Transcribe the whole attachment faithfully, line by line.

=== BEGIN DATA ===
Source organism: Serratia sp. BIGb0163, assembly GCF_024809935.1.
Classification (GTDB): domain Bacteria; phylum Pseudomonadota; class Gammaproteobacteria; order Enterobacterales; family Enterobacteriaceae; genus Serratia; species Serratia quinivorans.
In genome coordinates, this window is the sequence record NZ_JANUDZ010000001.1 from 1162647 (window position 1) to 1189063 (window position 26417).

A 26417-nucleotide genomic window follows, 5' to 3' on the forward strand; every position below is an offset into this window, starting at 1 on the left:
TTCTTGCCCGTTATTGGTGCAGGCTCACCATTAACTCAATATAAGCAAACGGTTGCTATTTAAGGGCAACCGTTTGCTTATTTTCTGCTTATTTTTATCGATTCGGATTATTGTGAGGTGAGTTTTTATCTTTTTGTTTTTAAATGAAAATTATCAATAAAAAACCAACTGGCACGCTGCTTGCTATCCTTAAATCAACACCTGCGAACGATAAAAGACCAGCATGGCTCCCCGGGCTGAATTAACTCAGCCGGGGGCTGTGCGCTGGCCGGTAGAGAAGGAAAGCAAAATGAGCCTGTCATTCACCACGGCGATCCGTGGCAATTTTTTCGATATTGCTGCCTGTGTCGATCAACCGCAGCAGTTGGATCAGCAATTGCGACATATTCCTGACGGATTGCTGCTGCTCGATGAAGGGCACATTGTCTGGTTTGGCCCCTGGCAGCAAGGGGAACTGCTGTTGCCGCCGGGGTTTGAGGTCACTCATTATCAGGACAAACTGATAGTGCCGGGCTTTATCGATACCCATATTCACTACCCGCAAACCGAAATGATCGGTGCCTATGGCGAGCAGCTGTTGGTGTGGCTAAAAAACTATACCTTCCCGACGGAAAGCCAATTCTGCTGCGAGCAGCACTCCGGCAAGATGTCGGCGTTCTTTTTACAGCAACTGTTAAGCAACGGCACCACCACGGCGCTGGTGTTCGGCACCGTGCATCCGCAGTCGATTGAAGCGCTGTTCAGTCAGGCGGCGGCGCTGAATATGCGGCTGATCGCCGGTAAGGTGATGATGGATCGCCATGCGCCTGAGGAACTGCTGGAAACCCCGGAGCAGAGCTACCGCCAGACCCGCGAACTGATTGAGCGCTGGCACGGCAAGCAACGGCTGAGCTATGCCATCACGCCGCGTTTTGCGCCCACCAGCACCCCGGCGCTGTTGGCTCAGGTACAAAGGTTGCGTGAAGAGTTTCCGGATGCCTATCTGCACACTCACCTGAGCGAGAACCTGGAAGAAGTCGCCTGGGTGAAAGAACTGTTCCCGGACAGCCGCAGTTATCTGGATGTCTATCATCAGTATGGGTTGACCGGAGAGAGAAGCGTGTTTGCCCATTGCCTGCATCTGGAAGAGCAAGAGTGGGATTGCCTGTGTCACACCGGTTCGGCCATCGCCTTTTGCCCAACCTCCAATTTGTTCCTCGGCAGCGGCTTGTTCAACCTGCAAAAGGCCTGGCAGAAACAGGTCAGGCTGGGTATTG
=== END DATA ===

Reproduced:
Source organism: Serratia sp. BIGb0163, assembly GCF_024809935.1.
Classification (GTDB): domain Bacteria; phylum Pseudomonadota; class Gammaproteobacteria; order Enterobacterales; family Enterobacteriaceae; genus Serratia; species Serratia quinivorans.
In genome coordinates, this window is the sequence record NZ_JANUDZ010000001.1 from 1162647 (window position 1) to 1189063 (window position 26417).

A 26417-nucleotide genomic window follows, 5' to 3' on the forward strand; every position below is an offset into this window, starting at 1 on the left:
TTCTTGCCCGTTATTGGTGCAGGCTCACCATTAACTCAATATAAGCAAACGGTTGCTATTTAAGGGCAACCGTTTGCTTATTTTCTGCTTATTTTTATCGATTCGGATTATTGTGAGGTGAGTTTTTATCTTTTTGTTTTTAAATGAAAATTATCAATAAAAAACCAACTGGCACGCTGCTTGCTATCCTTAAATCAACACCTGCGAACGATAAAAGACCAGCATGGCTCCCCGGGCTGAATTAACTCAGCCGGGGGCTGTGCGCTGGCCGGTAGAGAAGGAAAGCAAAATGAGCCTGTCATTCACCACGGCGATCCGTGGCAATTTTTTCGATATTGCTGCCTGTGTCGATCAACCGCAGCAGTTGGATCAGCAATTGCGACATATTCCTGACGGATTGCTGCTGCTCGATGAAGGGCACATTGTCTGGTTTGGCCCCTGGCAGCAAGGGGAACTGCTGTTGCCGCCGGGGTTTGAGGTCACTCATTATCAGGACAAACTGATAGTGCCGGGCTTTATCGATACCCATATTCACTACCCGCAAACCGAAATGATCGGTGCCTATGGCGAGCAGCTGTTGGTGTGGCTAAAAAACTATACCTTCCCGACGGAAAGCCAATTCTGCTGCGAGCAGCACTCCGGCAAGATGTCGGCGTTCTTTTTACAGCAACTGTTAAGCAACGGCACCACCACGGCGCTGGTGTTCGGCACCGTGCATCCGCAGTCGATTGAAGCGCTGTTCAGTCAGGCGGCGGCGCTGAATATGCGGCTGATCGCCGGTAAGGTGATGATGGATCGCCATGCGCCTGAGGAACTGCTGGAAACCCCGGAGCAGAGCTACCGCCAGACCCGCGAACTGATTGAGCGCTGGCACGGCAAGCAACGGCTGAGCTATGCCATCACGCCGCGTTTTGCGCCCACCAGCACCCCGGCGCTGTTGGCTCAGGTACAAAGGTTGCGTGAAGAGTTTCCGGATGCCTATCTGCACACTCACCTGAGCGAGAACCTGGAAGAAGTCGCCTGGGTGAAAGAACTGTTCCCGGACAGCCGCAGTTATCTGGATGTCTATCATCAGTATGGGTTGACCGGAGAGAGAAGCGTGTTTGCCCATTGCCTGCATCTGGAAGAGCAAGAGTGGGATTGCCTGTGTCACACCGGTTCGGCCATCGCCTTTTGCCCAACCTCCAATTTGTTCCTCGGCAGCGGCTTGTTCAACCTGCAAAAGGCCTGGCAGAAACAGGTCAGGCTGGGTATTG